Navigating health on the information superhighway
Researcher removes roadblocks for people with limited income and literacy
With debate over unequal access to health care raging in the U.S., one place where the racial and economic divide in health is greatest is getting scant attention: the Internet.
Health websites number in the tens of millions, but most are written at a level only high school or college graduates can understand. As a result, their use by those with limited education or income is low. Among the poorest Americans, broadband Internet access has actually declined in the past year.
“You or I will go online to research a disease we’ve just been diagnosed with or check on the latest health claims regarding a favorite food. That’s just not a realistic option for the poor, many minorities, and those with limited education,” says Kasisomayajula Viswanath, HSPH associate professor of society, human development, and health. “I’m interested in trying to understand how inequalities in communication result in inequalities in health. In terms of access to information, there are profound differences between the haves and the have-nots.”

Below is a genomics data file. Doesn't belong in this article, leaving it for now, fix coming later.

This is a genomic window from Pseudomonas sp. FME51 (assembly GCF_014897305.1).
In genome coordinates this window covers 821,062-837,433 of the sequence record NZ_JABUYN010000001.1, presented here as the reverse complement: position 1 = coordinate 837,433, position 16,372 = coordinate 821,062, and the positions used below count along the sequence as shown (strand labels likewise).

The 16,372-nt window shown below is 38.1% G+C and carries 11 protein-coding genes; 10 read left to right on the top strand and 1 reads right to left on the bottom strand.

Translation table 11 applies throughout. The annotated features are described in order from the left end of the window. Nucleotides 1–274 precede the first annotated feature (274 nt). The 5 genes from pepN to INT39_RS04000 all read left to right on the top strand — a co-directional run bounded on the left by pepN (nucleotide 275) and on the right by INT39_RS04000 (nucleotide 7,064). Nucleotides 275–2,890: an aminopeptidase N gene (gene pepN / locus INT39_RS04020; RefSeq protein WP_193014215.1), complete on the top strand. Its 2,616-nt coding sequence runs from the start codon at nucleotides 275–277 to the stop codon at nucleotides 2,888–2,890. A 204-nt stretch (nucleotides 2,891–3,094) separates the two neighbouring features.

WRONG TURNS ON THE INTERNET
Viswanath believes that such access can improve health outcomes. Cancer prevention and treatment, diabetes management, tobacco control, and stress levels could all be improved by knowledge gained from the Internet. “These are conditions that, in many cases, are preventable—or, if you have them, you can do something about them to reduce their effects on your health. But if you don’t have the information, or can’t understand the information, you can’t benefit from it to improve your chances to lead a healthier life.”
Some of the Internet stumbling blocks encountered by those with lower incomes and literacy levels are the same as those that everyone experiences from time to time: annoying pop-ups, too many choices, slow connections. “People with adequate education and resources can overcome these frustrations,” says Viswanath. They buy a faster computer or get broadband at home. They turn on the pop-up blocker or pay someone to remove a virus that is causing problems. They can read quickly enough to pick out the best website choices from the millions Google serves up. “But for the poor and those with limited literacy, these problems are overwhelming,” he observes.
At a gathering sponsored by Discovery Communications and hosted by HSPH alumnus John Whyte, MD, MPH ’93, at Discovery in Silver Spring, MD, recently, Viswanath told a group of HSPH alumni and friends that as part of one study he is conducting, free Internet training is being provided to help the underserved obtain health information. He is also developing a simple health Web portal that enables those with limited literacy to get on the health information superhighway.
“As a media company with more than 1.7 billion subscribers in 170 countries, we’re deeply committed to finding new ways to empower people to lead healthier lives. The issues Dr. Viswanath talked about are important to us as a company and to me personally. “